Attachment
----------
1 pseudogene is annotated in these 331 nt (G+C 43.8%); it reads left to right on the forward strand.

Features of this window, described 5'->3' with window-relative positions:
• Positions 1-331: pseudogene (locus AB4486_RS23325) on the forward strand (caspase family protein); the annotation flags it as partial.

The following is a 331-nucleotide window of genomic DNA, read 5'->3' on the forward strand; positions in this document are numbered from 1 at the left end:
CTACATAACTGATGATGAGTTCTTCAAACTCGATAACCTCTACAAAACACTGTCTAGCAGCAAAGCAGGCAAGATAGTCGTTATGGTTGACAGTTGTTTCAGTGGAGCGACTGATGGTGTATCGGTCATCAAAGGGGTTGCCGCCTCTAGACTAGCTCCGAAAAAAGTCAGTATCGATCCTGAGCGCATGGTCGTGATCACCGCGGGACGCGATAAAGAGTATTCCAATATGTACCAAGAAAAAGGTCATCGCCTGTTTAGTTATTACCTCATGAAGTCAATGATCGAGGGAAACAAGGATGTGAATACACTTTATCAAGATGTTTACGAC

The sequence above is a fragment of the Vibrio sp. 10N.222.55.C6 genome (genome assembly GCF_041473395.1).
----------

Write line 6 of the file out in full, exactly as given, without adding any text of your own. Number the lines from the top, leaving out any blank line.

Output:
The sequence above is a fragment of the Vibrio sp. 10N.222.55.C6 genome (genome assembly GCF_041473395.1).